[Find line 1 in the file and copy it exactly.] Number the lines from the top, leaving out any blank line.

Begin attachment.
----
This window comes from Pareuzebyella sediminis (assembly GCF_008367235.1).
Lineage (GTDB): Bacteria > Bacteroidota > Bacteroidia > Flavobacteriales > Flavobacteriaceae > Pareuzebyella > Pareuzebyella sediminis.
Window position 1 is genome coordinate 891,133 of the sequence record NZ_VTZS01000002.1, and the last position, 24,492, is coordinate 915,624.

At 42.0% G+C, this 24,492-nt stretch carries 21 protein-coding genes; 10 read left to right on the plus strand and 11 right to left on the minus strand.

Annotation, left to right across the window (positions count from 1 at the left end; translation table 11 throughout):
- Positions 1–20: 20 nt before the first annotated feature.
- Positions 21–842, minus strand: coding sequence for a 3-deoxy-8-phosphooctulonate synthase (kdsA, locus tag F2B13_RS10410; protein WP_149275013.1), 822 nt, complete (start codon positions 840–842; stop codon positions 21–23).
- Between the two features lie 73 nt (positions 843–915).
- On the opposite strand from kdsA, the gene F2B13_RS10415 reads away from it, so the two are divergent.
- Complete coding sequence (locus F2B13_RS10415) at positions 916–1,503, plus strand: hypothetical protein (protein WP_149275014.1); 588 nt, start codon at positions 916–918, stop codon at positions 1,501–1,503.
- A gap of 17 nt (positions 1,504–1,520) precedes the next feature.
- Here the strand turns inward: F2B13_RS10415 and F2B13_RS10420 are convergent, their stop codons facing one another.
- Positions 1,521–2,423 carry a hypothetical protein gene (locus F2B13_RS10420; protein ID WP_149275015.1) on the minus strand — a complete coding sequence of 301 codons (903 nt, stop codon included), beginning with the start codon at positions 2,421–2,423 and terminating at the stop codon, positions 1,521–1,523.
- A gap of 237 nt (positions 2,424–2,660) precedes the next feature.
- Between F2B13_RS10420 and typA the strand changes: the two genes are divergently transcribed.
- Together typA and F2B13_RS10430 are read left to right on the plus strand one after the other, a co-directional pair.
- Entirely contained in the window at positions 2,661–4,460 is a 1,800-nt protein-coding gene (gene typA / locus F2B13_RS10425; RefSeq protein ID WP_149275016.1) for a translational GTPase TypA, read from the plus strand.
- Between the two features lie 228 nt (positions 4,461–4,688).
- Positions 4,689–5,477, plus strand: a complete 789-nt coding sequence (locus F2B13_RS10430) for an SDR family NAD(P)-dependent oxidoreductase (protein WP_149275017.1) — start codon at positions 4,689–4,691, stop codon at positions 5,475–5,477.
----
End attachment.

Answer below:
This window comes from Pareuzebyella sediminis (assembly GCF_008367235.1).